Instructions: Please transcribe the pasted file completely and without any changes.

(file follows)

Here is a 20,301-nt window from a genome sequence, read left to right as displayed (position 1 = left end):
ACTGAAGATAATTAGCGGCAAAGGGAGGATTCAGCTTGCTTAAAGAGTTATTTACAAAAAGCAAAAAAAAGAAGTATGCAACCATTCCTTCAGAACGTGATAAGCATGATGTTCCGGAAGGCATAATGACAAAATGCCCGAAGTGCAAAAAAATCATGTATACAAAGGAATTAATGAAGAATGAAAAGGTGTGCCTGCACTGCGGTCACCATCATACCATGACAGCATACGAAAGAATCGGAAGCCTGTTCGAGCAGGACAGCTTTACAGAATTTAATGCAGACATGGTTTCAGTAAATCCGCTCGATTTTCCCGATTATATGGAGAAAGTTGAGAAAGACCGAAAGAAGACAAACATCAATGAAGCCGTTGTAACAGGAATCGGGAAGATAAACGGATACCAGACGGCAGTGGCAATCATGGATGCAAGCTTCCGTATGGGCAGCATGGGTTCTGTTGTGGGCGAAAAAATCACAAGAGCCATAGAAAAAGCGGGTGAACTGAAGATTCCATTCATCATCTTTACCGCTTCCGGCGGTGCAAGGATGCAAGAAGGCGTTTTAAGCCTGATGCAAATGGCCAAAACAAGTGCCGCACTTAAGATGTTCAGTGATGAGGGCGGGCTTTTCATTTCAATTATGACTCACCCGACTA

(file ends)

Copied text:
Here is a 20,301-nt window from a genome sequence, read left to right as displayed (position 1 = left end):
ACTGAAGATAATTAGCGGCAAAGGGAGGATTCAGCTTGCTTAAAGAGTTATTTACAAAAAGCAAAAAAAAGAAGTATGCAACCATTCCTTCAGAACGTGATAAGCATGATGTTCCGGAAGGCATAATGACAAAATGCCCGAAGTGCAAAAAAATCATGTATACAAAGGAATTAATGAAGAATGAAAAGGTGTGCCTGCACTGCGGTCACCATCATACCATGACAGCATACGAAAGAATCGGAAGCCTGTTCGAGCAGGACAGCTTTACAGAATTTAATGCAGACATGGTTTCAGTAAATCCGCTCGATTTTCCCGATTATATGGAGAAAGTTGAGAAAGACCGAAAGAAGACAAACATCAATGAAGCCGTTGTAACAGGAATCGGGAAGATAAACGGATACCAGACGGCAGTGGCAATCATGGATGCAAGCTTCCGTATGGGCAGCATGGGTTCTGTTGTGGGCGAAAAAATCACAAGAGCCATAGAAAAAGCGGGTGAACTGAAGATTCCATTCATCATCTTTACCGCTTCCGGCGGTGCAAGGATGCAAGAAGGCGTTTTAAGCCTGATGCAAATGGCCAAAACAAGTGCCGCACTTAAGATGTTCAGTGATGAGGGCGGGCTTTTCATTTCAATTATGACTCACCCGACTA